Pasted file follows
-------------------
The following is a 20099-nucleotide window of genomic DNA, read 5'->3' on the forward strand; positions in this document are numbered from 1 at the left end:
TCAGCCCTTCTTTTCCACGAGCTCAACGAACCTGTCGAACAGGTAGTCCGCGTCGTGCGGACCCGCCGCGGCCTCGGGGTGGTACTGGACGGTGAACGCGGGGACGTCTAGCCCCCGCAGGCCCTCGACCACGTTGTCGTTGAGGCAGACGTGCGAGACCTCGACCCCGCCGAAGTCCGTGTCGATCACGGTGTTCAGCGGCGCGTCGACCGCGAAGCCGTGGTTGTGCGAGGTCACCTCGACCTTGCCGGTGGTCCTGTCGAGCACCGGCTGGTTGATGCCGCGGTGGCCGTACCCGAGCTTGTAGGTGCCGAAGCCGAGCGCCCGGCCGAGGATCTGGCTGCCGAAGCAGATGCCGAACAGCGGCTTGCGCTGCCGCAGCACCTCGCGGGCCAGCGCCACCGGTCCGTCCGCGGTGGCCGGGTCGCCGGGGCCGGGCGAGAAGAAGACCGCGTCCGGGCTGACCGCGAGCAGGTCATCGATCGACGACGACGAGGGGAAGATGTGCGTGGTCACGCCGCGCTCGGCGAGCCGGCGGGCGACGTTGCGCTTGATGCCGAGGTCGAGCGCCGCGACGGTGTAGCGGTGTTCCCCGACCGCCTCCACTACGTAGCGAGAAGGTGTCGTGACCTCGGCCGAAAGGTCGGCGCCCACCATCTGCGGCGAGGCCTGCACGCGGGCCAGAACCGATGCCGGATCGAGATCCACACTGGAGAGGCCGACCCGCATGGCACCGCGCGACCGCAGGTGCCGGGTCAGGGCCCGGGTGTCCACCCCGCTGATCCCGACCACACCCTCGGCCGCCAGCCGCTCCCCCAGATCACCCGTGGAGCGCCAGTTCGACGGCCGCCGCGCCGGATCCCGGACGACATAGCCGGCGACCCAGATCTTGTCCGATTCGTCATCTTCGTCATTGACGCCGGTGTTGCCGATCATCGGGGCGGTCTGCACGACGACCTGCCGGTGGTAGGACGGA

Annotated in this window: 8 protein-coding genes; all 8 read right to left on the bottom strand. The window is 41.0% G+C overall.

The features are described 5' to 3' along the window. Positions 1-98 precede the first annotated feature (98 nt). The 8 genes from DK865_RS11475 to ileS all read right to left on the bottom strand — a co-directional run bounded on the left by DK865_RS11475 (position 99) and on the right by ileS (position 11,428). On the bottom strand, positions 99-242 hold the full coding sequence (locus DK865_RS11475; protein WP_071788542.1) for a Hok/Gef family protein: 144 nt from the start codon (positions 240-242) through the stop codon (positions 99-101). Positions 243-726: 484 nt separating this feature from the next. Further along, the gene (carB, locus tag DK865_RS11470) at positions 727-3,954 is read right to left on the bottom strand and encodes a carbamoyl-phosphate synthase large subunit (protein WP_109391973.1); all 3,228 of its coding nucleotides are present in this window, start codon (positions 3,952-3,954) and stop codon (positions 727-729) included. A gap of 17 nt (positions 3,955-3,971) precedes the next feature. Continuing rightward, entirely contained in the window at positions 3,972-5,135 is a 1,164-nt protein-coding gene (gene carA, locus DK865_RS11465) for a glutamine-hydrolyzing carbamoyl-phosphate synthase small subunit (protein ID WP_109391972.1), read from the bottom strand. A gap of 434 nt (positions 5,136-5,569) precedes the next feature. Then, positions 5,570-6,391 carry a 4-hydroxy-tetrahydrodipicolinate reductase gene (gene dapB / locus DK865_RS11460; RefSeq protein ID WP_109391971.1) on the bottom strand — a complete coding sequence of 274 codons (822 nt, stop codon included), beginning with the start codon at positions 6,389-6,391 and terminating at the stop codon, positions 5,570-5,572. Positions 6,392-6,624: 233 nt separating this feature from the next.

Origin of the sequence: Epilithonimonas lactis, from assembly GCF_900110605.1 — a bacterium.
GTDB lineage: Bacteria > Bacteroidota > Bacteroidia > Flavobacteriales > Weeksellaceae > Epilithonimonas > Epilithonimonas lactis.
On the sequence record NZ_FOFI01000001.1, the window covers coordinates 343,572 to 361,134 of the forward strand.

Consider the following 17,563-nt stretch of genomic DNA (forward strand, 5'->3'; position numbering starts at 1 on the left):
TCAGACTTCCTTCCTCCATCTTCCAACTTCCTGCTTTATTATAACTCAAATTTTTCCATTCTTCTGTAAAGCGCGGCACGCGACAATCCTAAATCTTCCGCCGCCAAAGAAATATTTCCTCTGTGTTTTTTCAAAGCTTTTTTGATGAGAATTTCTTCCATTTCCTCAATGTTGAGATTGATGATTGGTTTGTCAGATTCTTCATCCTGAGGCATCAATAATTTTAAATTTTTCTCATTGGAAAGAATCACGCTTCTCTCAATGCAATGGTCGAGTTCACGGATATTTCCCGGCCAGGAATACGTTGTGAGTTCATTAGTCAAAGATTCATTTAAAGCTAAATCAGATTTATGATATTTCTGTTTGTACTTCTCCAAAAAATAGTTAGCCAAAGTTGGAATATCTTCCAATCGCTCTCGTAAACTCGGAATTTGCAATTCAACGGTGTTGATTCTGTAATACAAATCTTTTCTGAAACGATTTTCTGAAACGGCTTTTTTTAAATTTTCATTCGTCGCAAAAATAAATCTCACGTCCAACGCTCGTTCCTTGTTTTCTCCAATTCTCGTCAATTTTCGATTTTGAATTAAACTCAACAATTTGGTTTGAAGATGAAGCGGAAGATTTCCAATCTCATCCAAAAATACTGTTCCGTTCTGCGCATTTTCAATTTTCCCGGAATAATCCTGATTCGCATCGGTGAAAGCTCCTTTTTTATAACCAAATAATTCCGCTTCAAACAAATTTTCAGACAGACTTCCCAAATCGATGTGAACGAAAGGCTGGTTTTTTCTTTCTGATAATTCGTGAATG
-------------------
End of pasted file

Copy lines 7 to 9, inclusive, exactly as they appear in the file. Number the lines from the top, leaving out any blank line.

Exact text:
On the sequence record NZ_FOFI01000001.1, the window covers coordinates 343,572 to 361,134 of the forward strand.

Consider the following 17,563-nt stretch of genomic DNA (forward strand, 5'->3'; position numbering starts at 1 on the left):
TCAGACTTCCTTCCTCCATCTTCCAACTTCCTGCTTTATTATAACTCAAATTTTTCCATTCTTCTGTAAAGCGCGGCACGCGACAATCCTAAATCTTCCGCCGCCAAAGAAATATTTCCTCTGTGTTTTTTCAAAGCTTTTTTGATGAGAATTTCTTCCATTTCCTCAATGTTGAGATTGATGATTGGTTTGTCAGATTCTTCATCCTGAGGCATCAATAATTTTAAATTTTTCTCATTGGAAAGAATCACGCTTCTCTCAATGCAATGGTCGAGTTCACGGATATTTCCCGGCCAGGAATACGTTGTGAGTTCATTAGTCAAAGATTCATTTAAAGCTAAATCAGATTTATGATATTTCTGTTTGTACTTCTCCAAAAAATAGTTAGCCAAAGTTGGAATATCTTCCAATCGCTCTCGTAAACTCGGAATTTGCAATTCAACGGTGTTGATTCTGTAATACAAATCTTTTCTGAAACGATTTTCTGAAACGGCTTTTTTTAAATTTTCATTCGTCGCAAAAATAAATCTCACGTCCAACGCTCGTTCCTTGTTTTCTCCAATTCTCGTCAATTTTCGATTTTGAATTAAACTCAACAATTTGGTTTGAAGATGAAGCGGAAGATTTCCAATCTCATCCAAAAATACTGTTCCGTTCTGCGCATTTTCAATTTTCCCGGAATAATCCTGATTCGCATCGGTGAAAGCTCCTTTTTTATAACCAAATAATTCCGCTTCAAACAAATTTTCAGACAGACTTCCCAAATCGATGTGAACGAAAGGCTGGTTTTTTCTTTCTGATAATTCGTGAATG